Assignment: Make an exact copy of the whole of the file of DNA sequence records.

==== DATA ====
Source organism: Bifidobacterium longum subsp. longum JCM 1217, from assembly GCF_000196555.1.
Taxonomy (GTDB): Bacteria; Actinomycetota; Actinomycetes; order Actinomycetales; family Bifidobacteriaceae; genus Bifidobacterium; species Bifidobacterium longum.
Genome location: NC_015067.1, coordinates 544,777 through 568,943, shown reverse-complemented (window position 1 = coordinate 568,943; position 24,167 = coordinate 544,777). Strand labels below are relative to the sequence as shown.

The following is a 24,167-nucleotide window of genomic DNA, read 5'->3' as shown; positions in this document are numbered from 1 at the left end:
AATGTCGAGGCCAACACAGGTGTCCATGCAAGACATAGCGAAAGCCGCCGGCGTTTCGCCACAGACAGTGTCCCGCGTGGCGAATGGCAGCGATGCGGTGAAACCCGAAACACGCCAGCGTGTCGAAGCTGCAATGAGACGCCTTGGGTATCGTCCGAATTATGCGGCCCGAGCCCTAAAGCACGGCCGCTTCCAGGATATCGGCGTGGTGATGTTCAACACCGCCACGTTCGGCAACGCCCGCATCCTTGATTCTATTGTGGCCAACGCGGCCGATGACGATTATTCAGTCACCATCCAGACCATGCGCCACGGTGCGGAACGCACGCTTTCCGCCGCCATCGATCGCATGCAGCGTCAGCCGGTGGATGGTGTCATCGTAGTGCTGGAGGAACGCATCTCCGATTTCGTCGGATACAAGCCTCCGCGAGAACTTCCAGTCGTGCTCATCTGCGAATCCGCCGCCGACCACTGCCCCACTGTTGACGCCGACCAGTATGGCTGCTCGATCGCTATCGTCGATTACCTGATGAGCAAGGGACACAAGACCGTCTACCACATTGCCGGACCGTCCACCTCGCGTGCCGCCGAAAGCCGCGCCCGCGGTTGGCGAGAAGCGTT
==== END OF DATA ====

Source organism: Bifidobacterium longum subsp. longum JCM 1217, from assembly GCF_000196555.1.
Taxonomy (GTDB): Bacteria; Actinomycetota; Actinomycetes; order Actinomycetales; family Bifidobacteriaceae; genus Bifidobacterium; species Bifidobacterium longum.
Genome location: NC_015067.1, coordinates 544,777 through 568,943, shown reverse-complemented (window position 1 = coordinate 568,943; position 24,167 = coordinate 544,777). Strand labels below are relative to the sequence as shown.

The following is a 24,167-nucleotide window of genomic DNA, read 5'->3' as shown; positions in this document are numbered from 1 at the left end:
AATGTCGAGGCCAACACAGGTGTCCATGCAAGACATAGCGAAAGCCGCCGGCGTTTCGCCACAGACAGTGTCCCGCGTGGCGAATGGCAGCGATGCGGTGAAACCCGAAACACGCCAGCGTGTCGAAGCTGCAATGAGACGCCTTGGGTATCGTCCGAATTATGCGGCCCGAGCCCTAAAGCACGGCCGCTTCCAGGATATCGGCGTGGTGATGTTCAACACCGCCACGTTCGGCAACGCCCGCATCCTTGATTCTATTGTGGCCAACGCGGCCGATGACGATTATTCAGTCACCATCCAGACCATGCGCCACGGTGCGGAACGCACGCTTTCCGCCGCCATCGATCGCATGCAGCGTCAGCCGGTGGATGGTGTCATCGTAGTGCTGGAGGAACGCATCTCCGATTTCGTCGGATACAAGCCTCCGCGAGAACTTCCAGTCGTGCTCATCTGCGAATCCGCCGCCGACCACTGCCCCACTGTTGACGCCGACCAGTATGGCTGCTCGATCGCTATCGTCGATTACCTGATGAGCAAGGGACACAAGACCGTCTACCACATTGCCGGACCGTCCACCTCGCGTGCCGCCGAAAGCCGCGCCCGCGGTTGGCGAGAAGCGTT